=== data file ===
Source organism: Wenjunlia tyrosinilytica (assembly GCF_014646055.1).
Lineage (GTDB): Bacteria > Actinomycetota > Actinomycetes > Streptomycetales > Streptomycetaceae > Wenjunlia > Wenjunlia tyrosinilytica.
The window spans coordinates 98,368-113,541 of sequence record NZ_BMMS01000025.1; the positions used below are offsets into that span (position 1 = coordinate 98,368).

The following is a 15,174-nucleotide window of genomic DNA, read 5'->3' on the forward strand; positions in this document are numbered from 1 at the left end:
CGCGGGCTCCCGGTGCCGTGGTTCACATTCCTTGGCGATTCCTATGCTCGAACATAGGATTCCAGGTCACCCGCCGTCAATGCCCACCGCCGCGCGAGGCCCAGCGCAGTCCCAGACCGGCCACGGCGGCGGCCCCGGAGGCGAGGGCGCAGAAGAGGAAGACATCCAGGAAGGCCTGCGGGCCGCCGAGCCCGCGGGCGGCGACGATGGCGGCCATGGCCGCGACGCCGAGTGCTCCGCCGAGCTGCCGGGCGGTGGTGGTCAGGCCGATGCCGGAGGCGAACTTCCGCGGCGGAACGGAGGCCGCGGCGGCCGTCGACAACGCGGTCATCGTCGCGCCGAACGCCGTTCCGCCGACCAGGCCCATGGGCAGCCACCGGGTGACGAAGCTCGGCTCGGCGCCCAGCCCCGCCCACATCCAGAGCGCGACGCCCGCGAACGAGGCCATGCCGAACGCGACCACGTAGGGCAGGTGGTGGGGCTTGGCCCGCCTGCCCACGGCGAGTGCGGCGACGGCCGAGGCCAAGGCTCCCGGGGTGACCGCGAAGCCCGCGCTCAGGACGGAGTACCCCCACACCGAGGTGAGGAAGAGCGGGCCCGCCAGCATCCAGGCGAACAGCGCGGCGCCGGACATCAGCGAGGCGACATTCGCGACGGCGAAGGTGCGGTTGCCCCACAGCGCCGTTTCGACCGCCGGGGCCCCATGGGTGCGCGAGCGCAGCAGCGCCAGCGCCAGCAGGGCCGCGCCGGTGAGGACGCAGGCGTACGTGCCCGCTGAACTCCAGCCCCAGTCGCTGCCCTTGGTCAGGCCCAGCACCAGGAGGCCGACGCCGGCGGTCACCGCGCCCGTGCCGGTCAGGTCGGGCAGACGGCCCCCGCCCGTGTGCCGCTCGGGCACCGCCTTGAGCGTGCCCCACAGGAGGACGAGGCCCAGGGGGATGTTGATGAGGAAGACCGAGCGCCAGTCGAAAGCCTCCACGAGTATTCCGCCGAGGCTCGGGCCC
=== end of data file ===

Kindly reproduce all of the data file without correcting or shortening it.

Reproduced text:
Source organism: Wenjunlia tyrosinilytica (assembly GCF_014646055.1).
Lineage (GTDB): Bacteria > Actinomycetota > Actinomycetes > Streptomycetales > Streptomycetaceae > Wenjunlia > Wenjunlia tyrosinilytica.
The window spans coordinates 98,368-113,541 of sequence record NZ_BMMS01000025.1; the positions used below are offsets into that span (position 1 = coordinate 98,368).

The following is a 15,174-nucleotide window of genomic DNA, read 5'->3' on the forward strand; positions in this document are numbered from 1 at the left end:
CGCGGGCTCCCGGTGCCGTGGTTCACATTCCTTGGCGATTCCTATGCTCGAACATAGGATTCCAGGTCACCCGCCGTCAATGCCCACCGCCGCGCGAGGCCCAGCGCAGTCCCAGACCGGCCACGGCGGCGGCCCCGGAGGCGAGGGCGCAGAAGAGGAAGACATCCAGGAAGGCCTGCGGGCCGCCGAGCCCGCGGGCGGCGACGATGGCGGCCATGGCCGCGACGCCGAGTGCTCCGCCGAGCTGCCGGGCGGTGGTGGTCAGGCCGATGCCGGAGGCGAACTTCCGCGGCGGAACGGAGGCCGCGGCGGCCGTCGACAACGCGGTCATCGTCGCGCCGAACGCCGTTCCGCCGACCAGGCCCATGGGCAGCCACCGGGTGACGAAGCTCGGCTCGGCGCCCAGCCCCGCCCACATCCAGAGCGCGACGCCCGCGAACGAGGCCATGCCGAACGCGACCACGTAGGGCAGGTGGTGGGGCTTGGCCCGCCTGCCCACGGCGAGTGCGGCGACGGCCGAGGCCAAGGCTCCCGGGGTGACCGCGAAGCCCGCGCTCAGGACGGAGTACCCCCACACCGAGGTGAGGAAGAGCGGGCCCGCCAGCATCCAGGCGAACAGCGCGGCGCCGGACATCAGCGAGGCGACATTCGCGACGGCGAAGGTGCGGTTGCCCCACAGCGCCGTTTCGACCGCCGGGGCCCCATGGGTGCGCGAGCGCAGCAGCGCCAGCGCCAGCAGGGCCGCGCCGGTGAGGACGCAGGCGTACGTGCCCGCTGAACTCCAGCCCCAGTCGCTGCCCTTGGTCAGGCCCAGCACCAGGAGGCCGACGCCGGCGGTCACCGCGCCCGTGCCGGTCAGGTCGGGCAGACGGCCCCCGCCCGTGTGCCGCTCGGGCACCGCCTTGAGCGTGCCCCACAGGAGGACGAGGCCCAGGGGGATGTTGATGAGGAAGACCGAGCGCCAGTCGAAAGCCTCCACGAGTATTCCGCCGAGGCTCGGGCCC